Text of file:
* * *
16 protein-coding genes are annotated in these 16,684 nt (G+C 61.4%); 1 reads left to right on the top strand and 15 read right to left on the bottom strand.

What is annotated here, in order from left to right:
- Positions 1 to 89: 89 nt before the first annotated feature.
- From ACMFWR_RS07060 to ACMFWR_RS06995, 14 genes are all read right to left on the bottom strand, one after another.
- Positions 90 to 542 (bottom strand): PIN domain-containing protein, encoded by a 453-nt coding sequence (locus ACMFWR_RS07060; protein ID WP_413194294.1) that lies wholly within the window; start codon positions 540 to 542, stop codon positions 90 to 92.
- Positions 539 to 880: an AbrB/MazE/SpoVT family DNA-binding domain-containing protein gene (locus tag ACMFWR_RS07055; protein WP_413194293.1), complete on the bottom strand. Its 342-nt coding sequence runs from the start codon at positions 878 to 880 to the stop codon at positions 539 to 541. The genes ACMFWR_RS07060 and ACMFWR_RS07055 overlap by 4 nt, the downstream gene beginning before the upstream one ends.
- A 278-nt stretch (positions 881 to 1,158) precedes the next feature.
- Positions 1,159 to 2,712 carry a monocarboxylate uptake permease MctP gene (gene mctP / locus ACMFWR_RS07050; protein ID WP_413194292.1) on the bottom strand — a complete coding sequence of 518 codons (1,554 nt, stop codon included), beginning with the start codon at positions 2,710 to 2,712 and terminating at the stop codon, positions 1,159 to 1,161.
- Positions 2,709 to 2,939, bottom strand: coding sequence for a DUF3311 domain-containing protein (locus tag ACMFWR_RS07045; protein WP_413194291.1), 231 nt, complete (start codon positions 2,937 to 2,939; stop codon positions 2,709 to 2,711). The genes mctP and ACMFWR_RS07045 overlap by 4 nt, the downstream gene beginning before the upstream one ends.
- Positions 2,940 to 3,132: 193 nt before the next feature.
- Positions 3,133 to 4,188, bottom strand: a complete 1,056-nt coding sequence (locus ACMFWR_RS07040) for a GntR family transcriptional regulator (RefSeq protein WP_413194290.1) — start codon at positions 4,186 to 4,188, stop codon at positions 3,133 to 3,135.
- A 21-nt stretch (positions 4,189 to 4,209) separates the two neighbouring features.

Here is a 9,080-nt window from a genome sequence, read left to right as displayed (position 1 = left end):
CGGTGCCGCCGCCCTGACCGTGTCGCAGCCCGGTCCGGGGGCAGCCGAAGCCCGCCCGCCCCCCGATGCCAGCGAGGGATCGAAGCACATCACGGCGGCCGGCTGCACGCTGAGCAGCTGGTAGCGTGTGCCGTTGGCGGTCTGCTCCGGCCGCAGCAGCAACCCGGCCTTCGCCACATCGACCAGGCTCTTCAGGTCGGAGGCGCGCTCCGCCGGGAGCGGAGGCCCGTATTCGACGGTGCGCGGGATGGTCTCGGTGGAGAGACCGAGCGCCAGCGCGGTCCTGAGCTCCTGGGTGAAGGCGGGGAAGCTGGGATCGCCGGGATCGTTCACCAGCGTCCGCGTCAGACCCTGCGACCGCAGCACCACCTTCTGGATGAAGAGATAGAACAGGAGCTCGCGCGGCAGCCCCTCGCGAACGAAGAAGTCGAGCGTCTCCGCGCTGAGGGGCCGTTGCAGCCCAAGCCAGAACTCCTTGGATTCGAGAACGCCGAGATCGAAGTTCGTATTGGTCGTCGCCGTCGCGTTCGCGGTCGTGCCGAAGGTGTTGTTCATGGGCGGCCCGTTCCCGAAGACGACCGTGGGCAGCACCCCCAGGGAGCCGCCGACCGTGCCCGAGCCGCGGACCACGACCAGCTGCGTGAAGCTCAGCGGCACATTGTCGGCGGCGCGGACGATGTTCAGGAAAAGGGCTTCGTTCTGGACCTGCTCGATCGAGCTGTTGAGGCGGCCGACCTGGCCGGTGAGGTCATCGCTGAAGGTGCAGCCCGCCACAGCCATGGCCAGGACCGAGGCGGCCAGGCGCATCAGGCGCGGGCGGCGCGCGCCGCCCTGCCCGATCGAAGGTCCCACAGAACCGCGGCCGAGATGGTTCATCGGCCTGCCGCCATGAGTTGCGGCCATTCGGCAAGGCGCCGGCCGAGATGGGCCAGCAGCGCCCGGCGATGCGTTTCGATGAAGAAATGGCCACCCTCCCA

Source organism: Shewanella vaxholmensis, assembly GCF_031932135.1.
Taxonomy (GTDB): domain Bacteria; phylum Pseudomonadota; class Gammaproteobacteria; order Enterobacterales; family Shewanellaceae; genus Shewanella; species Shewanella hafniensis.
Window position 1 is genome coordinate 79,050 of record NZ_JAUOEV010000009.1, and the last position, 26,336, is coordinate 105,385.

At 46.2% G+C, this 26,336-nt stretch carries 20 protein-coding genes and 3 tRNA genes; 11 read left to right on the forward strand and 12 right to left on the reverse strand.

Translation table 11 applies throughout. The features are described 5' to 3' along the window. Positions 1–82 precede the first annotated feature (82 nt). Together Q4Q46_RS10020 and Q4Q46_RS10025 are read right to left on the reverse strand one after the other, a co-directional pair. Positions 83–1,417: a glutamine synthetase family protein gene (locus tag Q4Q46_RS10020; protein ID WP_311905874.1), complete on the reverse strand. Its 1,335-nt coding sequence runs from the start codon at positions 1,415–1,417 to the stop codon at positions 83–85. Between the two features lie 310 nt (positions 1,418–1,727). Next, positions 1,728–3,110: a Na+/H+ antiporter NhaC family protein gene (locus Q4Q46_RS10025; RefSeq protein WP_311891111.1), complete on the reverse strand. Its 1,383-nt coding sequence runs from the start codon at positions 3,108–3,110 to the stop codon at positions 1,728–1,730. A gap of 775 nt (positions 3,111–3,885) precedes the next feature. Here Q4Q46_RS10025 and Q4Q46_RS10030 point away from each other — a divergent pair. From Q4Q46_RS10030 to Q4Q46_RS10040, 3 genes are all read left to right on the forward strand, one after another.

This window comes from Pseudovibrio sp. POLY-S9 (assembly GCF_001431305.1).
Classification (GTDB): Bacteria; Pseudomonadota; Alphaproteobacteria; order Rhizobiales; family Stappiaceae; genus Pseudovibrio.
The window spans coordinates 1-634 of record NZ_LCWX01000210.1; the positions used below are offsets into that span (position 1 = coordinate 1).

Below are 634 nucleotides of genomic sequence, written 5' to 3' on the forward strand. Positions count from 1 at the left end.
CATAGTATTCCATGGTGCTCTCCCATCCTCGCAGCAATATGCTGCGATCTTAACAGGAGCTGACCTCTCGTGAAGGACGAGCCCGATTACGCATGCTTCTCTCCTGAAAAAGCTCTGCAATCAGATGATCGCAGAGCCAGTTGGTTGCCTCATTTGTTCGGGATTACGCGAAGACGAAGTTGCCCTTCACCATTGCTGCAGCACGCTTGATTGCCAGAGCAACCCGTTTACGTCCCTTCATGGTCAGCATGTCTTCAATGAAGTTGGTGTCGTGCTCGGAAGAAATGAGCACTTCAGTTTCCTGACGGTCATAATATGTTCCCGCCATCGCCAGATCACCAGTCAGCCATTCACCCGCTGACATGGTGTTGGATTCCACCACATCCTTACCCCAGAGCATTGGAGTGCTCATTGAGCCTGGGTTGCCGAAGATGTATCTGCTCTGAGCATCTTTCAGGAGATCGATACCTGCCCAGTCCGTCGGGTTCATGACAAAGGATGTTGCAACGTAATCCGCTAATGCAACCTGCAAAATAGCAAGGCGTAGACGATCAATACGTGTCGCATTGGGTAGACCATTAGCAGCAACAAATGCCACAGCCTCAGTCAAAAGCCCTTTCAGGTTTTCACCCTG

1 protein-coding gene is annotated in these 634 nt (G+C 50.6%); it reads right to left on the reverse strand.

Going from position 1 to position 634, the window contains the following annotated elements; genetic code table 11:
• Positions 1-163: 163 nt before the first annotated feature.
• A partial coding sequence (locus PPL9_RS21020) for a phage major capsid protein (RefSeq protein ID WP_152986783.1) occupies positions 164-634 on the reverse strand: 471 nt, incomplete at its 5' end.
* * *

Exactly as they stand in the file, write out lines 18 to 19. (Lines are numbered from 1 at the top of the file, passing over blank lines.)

At 46.2% G+C, this 26,336-nt stretch carries 20 protein-coding genes and 3 tRNA genes; 11 read left to right on the forward strand and 12 right to left on the reverse strand.

Translation table 11 applies throughout. The features are described 5' to 3' along the window. Positions 1–82 precede the first annotated feature (82 nt). Together Q4Q46_RS10020 and Q4Q46_RS10025 are read right to left on the reverse strand one after the other, a co-directional pair. Positions 83–1,417: a glutamine synthetase family protein gene (locus tag Q4Q46_RS10020; protein ID WP_311905874.1), complete on the reverse strand. Its 1,335-nt coding sequence runs from the start codon at positions 1,415–1,417 to the stop codon at positions 83–85. Between the two features lie 310 nt (positions 1,418–1,727). Next, positions 1,728–3,110: a Na+/H+ antiporter NhaC family protein gene (locus Q4Q46_RS10025; RefSeq protein WP_311891111.1), complete on the reverse strand. Its 1,383-nt coding sequence runs from the start codon at positions 3,108–3,110 to the stop codon at positions 1,728–1,730. A gap of 775 nt (positions 3,111–3,885) precedes the next feature. Here Q4Q46_RS10025 and Q4Q46_RS10030 point away from each other — a divergent pair. From Q4Q46_RS10030 to Q4Q46_RS10040, 3 genes are all read left to right on the forward strand, one after another.